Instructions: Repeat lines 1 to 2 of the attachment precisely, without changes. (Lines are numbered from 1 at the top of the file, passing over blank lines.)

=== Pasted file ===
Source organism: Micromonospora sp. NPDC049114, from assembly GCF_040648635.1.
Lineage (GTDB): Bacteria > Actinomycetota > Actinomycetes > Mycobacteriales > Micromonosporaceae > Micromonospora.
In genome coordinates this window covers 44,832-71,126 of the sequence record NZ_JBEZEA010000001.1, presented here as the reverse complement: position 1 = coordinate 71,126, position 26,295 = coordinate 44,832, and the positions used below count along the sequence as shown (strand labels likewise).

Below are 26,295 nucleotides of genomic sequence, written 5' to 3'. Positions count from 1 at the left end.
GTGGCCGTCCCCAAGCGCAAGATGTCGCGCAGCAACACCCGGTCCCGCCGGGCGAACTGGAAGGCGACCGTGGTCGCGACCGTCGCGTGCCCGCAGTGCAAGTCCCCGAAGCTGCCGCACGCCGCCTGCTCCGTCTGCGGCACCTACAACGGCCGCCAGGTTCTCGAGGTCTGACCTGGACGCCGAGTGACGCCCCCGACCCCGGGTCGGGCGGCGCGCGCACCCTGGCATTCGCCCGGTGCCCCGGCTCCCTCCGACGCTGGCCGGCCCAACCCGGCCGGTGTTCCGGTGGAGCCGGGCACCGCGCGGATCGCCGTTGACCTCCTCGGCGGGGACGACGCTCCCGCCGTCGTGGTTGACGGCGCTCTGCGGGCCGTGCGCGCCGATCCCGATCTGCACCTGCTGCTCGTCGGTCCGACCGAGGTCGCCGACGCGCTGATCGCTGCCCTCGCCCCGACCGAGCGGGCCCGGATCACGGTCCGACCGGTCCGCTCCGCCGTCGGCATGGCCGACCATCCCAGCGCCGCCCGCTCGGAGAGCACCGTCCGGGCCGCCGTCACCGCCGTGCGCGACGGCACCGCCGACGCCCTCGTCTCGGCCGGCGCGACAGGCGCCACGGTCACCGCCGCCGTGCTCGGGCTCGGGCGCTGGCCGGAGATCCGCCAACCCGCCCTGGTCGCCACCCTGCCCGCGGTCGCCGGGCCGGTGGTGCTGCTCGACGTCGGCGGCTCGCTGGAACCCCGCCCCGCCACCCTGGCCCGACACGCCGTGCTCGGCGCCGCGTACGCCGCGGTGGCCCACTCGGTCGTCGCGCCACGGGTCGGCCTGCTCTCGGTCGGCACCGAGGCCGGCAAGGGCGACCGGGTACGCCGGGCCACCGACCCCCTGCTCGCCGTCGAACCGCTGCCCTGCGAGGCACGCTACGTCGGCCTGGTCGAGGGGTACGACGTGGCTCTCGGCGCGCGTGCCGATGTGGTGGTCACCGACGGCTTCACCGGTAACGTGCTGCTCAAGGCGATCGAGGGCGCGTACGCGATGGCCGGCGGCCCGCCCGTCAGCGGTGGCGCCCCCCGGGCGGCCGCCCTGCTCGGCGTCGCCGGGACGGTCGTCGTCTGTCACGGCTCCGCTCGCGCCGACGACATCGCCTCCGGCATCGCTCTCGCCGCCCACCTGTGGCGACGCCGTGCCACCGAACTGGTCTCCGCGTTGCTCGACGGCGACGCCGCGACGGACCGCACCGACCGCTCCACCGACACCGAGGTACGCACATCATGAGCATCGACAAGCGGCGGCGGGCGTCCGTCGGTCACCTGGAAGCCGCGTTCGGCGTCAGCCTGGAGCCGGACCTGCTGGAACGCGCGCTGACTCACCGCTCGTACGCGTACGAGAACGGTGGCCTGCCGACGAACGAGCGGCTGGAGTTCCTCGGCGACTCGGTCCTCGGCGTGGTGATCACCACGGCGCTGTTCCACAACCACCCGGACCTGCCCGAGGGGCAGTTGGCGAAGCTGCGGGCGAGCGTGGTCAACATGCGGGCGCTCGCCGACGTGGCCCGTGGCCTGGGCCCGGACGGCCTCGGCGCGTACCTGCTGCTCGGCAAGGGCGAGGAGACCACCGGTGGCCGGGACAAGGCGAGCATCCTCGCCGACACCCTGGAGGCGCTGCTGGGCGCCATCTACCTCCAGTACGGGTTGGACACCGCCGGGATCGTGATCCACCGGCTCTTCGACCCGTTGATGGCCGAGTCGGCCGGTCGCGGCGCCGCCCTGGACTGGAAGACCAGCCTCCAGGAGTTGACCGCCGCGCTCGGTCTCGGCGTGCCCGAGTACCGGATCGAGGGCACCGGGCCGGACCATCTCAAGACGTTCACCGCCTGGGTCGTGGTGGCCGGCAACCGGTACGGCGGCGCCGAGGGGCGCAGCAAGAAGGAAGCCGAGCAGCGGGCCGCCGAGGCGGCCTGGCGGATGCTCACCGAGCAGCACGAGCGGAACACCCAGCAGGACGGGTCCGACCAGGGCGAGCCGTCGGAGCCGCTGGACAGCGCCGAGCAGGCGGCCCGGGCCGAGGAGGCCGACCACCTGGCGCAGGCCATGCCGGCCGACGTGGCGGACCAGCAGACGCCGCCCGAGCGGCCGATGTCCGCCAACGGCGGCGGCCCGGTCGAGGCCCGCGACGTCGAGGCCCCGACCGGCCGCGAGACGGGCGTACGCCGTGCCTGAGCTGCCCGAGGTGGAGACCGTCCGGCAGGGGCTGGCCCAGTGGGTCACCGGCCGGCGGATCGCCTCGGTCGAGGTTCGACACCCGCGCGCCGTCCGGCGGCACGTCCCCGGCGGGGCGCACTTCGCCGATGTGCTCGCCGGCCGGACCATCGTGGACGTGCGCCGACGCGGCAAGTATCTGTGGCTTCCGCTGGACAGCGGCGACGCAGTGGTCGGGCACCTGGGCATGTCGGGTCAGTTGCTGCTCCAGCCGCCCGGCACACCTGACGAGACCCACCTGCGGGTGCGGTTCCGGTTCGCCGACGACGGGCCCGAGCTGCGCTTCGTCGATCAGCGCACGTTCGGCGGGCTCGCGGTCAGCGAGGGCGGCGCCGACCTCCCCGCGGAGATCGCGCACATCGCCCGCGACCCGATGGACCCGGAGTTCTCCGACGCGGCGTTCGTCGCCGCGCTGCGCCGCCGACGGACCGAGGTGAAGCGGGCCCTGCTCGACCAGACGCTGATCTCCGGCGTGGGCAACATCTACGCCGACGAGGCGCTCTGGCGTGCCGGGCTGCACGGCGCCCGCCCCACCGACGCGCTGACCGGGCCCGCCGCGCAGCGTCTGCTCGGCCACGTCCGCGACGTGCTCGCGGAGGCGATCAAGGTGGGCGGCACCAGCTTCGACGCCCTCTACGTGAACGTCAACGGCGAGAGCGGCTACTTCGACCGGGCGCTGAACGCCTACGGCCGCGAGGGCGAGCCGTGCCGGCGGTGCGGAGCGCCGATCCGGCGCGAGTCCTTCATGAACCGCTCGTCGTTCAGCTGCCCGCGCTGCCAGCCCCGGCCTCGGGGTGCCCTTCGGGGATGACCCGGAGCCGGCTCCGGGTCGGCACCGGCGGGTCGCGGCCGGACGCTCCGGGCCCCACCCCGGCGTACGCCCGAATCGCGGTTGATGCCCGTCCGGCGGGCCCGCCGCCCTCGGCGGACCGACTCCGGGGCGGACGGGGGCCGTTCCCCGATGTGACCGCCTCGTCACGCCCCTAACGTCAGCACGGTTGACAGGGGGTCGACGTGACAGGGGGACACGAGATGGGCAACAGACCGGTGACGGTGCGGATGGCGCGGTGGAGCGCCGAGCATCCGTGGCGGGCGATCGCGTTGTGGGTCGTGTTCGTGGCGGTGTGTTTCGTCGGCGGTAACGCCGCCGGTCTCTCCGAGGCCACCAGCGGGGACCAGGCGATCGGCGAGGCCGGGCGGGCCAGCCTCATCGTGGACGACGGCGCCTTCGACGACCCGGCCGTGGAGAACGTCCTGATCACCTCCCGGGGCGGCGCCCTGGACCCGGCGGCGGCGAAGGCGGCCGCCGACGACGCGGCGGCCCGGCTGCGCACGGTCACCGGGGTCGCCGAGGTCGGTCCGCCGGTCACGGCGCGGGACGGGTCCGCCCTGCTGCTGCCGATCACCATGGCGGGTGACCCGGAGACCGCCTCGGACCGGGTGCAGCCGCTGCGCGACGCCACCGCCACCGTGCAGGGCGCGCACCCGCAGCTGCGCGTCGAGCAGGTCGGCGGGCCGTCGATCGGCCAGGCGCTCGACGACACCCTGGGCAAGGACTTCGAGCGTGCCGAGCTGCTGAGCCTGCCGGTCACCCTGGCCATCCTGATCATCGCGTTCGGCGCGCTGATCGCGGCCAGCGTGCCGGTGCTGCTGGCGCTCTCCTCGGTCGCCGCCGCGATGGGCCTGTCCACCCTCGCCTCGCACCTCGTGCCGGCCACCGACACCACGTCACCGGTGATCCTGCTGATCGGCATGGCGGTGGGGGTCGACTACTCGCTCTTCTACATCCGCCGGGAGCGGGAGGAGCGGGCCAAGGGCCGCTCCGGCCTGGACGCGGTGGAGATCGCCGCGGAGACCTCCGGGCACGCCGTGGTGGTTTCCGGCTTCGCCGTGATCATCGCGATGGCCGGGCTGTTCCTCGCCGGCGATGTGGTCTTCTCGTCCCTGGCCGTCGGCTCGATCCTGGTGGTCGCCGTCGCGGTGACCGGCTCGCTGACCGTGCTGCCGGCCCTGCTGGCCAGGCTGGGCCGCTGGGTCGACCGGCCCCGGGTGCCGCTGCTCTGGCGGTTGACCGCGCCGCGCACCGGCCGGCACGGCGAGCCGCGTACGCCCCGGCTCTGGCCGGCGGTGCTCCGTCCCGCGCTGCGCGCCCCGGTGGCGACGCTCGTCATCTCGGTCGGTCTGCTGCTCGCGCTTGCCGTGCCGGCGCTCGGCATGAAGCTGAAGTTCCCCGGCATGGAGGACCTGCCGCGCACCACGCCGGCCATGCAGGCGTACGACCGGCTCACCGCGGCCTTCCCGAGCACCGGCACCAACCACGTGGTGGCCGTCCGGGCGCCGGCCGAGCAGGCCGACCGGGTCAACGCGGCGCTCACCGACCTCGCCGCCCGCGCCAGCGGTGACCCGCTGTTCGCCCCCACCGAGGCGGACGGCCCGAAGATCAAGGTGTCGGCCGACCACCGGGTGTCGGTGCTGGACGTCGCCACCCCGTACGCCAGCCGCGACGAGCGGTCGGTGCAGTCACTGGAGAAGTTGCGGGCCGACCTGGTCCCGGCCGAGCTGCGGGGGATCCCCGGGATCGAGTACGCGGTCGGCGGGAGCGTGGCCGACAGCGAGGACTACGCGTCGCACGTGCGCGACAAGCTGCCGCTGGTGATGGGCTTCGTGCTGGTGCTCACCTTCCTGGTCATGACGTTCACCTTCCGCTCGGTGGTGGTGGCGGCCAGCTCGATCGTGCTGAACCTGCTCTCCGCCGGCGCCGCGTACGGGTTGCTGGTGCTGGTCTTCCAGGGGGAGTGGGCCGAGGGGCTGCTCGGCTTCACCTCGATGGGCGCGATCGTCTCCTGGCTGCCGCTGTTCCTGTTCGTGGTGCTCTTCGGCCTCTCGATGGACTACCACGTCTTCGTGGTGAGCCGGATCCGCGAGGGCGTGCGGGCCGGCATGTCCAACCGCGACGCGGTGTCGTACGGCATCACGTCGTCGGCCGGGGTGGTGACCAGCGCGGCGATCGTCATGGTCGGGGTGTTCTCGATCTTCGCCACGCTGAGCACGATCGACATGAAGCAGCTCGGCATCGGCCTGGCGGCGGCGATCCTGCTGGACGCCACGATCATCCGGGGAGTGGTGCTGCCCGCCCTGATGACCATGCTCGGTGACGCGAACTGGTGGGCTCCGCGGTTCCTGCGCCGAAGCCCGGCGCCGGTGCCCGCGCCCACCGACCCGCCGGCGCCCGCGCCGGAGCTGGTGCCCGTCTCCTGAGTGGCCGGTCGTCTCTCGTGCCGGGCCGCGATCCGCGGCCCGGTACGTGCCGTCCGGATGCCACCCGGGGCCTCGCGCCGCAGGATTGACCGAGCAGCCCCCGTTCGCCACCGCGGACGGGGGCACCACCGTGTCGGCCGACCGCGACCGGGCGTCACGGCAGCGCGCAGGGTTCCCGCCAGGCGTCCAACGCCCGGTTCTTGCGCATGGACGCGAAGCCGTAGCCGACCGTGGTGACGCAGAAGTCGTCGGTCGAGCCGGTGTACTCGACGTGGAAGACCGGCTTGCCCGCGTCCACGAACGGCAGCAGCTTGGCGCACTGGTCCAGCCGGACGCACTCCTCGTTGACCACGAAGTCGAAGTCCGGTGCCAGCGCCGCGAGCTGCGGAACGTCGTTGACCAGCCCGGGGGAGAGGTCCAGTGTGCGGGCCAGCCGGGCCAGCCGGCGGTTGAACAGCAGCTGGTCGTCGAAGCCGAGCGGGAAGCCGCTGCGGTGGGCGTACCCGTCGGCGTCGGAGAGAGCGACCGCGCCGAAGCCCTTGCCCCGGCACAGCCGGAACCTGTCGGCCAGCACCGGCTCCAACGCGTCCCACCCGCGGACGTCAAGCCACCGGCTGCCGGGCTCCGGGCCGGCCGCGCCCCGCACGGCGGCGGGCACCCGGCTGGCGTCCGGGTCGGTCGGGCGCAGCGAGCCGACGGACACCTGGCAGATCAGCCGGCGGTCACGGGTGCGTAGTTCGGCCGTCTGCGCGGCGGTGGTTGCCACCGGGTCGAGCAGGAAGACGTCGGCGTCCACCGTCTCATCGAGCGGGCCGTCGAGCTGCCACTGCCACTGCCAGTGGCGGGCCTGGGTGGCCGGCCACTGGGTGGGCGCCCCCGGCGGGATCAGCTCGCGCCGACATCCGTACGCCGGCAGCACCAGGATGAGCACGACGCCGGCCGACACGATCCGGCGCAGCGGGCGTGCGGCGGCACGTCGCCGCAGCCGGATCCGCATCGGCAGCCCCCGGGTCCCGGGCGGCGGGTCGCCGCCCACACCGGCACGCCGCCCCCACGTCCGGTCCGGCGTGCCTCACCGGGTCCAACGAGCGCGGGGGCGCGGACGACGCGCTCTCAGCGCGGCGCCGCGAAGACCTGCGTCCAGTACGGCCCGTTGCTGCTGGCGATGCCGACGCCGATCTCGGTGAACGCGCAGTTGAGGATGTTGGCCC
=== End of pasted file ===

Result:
Source organism: Micromonospora sp. NPDC049114, from assembly GCF_040648635.1.
Lineage (GTDB): Bacteria > Actinomycetota > Actinomycetes > Mycobacteriales > Micromonosporaceae > Micromonospora.